Be Your Own Health Advocate

Several years ago I was diagnosed with Celiac Disease via blood test and endoscopy, and I recently received a diagnosis of hypothyroidism. But it wasn’t a doctor who came up with the idea to test me.

Before my Celiac diagnosis, I had suffered from stomach aches for years. Then one of my stomach aches didn’t go away for three weeks. It was so painful that walking sometimes hurt. Doctor after doctor – and nothing. Then my mom called me. “Have you heard of this thing called Celiac Disease? It sounds a lot like you.” I told my new primary care doctor that I wanted to be tested. He referred me to a gastroenterologist who ran the test. I got a phone call from him while (ironically) eating gluten-filled crackers. “Ummm….you’re highly positive for Celiac Disease. Your blood levels are off the charts. We need to do an endoscopy.”

And there you have it. I may not have been diagnosed if I hadn’t insisted on getting the test.

I have suspected for a while that I may have a thyroid issue, so I finally pushed to get the proper tests. There is a single thyroid test that doctors generally do. If that comes back abnormal, they do a full thyroid panel. However, I did my own research and learned that many thyroid conditions are going undiagnosed because doctors aren’t running the full panel to begin with. Despite my complaints of tiredness, slow metabolism, and weight gain, my primary care physician has always said that my thyroid was normal due to my results of that initial test. However, this past June when I went in for my yearly visit I promptly insisted on a full thyroid panel. When they explained the single test I said, “No, I want a full panel.”

Sure enough, the following week I got a call from the head nurse who said, “Ummm….so that initial test came back fine….but you had some abnormally low numbers on your panel….we’re going to give you the name of an endocrinologist.”

Always wanting to be my own advocate, I looked up the specific tests within the panel and what my low numbers might mean – hypothyroidism characterized by:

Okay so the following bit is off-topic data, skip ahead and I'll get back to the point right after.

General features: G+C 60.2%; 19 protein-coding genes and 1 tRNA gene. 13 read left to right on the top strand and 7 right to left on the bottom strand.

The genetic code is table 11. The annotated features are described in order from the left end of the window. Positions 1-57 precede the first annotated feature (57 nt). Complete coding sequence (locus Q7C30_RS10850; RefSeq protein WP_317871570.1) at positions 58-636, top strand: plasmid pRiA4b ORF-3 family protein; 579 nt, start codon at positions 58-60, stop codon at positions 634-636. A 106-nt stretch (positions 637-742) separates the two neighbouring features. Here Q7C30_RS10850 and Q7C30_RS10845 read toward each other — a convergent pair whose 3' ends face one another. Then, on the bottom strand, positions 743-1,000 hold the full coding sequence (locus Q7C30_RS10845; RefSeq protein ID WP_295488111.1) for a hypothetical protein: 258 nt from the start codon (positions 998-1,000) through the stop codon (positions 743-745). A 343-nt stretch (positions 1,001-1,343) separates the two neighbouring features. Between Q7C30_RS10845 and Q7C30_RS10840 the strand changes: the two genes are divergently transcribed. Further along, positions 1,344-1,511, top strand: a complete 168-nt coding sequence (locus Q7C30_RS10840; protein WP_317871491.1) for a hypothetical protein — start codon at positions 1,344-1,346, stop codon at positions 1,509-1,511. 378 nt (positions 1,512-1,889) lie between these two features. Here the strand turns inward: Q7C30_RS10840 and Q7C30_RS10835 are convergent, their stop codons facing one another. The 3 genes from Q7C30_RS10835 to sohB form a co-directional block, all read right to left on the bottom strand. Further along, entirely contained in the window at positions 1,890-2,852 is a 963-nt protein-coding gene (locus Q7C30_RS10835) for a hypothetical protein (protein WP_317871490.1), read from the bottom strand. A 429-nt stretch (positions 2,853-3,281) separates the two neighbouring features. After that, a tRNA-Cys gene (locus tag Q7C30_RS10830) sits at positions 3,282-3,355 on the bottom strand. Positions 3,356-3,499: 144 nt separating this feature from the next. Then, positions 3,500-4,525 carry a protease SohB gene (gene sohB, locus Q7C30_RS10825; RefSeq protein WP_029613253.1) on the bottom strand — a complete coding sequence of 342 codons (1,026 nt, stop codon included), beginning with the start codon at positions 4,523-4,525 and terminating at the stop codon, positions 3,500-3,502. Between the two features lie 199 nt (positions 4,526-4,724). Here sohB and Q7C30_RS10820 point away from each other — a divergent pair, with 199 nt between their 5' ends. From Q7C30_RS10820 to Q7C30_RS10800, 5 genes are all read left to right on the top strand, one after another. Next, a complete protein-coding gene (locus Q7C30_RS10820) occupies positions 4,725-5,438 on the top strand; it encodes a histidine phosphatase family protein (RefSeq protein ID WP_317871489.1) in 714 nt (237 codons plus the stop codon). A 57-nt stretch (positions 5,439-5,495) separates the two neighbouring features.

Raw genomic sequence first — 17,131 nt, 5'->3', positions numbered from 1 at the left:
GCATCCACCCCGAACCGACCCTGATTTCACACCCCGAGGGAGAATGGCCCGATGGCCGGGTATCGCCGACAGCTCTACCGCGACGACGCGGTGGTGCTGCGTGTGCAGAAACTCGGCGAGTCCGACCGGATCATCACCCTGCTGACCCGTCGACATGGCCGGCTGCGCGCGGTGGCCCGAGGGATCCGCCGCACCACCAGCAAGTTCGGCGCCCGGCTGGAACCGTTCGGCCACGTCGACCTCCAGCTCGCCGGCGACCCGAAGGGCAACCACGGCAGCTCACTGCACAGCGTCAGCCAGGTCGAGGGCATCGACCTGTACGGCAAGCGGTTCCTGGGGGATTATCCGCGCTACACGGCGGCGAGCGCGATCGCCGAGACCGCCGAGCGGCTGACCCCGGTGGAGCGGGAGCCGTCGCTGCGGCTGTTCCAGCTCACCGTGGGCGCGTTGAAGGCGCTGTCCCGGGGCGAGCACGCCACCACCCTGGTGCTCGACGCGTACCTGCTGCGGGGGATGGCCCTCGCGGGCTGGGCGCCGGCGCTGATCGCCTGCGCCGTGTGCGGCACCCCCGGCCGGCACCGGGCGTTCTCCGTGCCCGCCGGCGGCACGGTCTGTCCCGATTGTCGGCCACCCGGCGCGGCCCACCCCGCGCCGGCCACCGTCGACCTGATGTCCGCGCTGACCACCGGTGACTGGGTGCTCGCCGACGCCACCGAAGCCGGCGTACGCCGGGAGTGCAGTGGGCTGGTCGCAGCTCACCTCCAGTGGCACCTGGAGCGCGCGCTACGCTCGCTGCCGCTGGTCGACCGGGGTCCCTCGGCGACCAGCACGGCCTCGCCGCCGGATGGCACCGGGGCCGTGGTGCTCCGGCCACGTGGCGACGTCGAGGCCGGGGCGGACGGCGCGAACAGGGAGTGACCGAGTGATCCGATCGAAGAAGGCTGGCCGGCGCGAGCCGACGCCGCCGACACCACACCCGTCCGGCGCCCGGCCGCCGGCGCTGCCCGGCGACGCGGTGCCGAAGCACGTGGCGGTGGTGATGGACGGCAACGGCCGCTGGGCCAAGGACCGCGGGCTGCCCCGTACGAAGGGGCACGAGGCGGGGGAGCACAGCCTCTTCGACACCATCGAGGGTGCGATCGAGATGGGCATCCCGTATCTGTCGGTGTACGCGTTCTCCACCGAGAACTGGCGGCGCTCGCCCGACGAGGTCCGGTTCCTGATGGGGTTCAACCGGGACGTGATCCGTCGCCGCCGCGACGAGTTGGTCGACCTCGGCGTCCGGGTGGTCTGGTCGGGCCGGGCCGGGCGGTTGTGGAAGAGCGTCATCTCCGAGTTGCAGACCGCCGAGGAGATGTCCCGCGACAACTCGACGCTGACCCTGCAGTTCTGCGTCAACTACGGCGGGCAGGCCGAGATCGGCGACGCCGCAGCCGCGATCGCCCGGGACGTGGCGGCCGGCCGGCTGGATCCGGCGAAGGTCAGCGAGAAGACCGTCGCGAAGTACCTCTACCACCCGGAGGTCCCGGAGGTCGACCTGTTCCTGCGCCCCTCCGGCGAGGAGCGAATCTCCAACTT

• Fatigue (check)
  • Weight gain or increased difficulty losing weight (check)
  • Hair loss (check…my shower drain is depressing)
  • Cold intolerance; cannot tolerate cold temperatures like those around you (check)

All of these things could be what I call “normal people problems.” Or they could be thyroid related because I have Celiac Disease. I must always consider the possibility that these types of issues are related to my autoimmune condition.

So off I went to my new thyroid specialist who told me, “From the test that your primary care doctor ran, I don’t think you have a thyroid issue. But let’s double check.” Fast forward through two more tests (which took another five months – ugg) – my doctor called me. Hypothyroidism. We are currently working together to find the right dosage of medication in order to help my sluggish thyroid function better.

At this point, I am thrilled to receive a diagnosis. I have begun treatment, and while I realize that it will take time to get my medication dosage right, I am so excited to feel better.

The moral of the story – Be your own health advocate. Do your research. If you feel that something is wrong, don’t settle for doctors telling you that you are fine. If your doctor doesn’t want to give you the proper tests, find another doctor who will. 

Be well, my friends.

Do you have a story to share? Please leave a comment below. You never know how your story might help someone. 

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2 thoughts on “Be Your Own Health Advocate

  1. Thank you for posting this as it’s so true we need to be our own health advocates. This resonates with me, recently diagnosed with a 2nd autoimmune disease and determining I’ve gone undiagnosed for 15 years. Persistence = answers

    Like

  2. Pingback: Celiac Awareness Month with Tasty Meditation | tasty meditation

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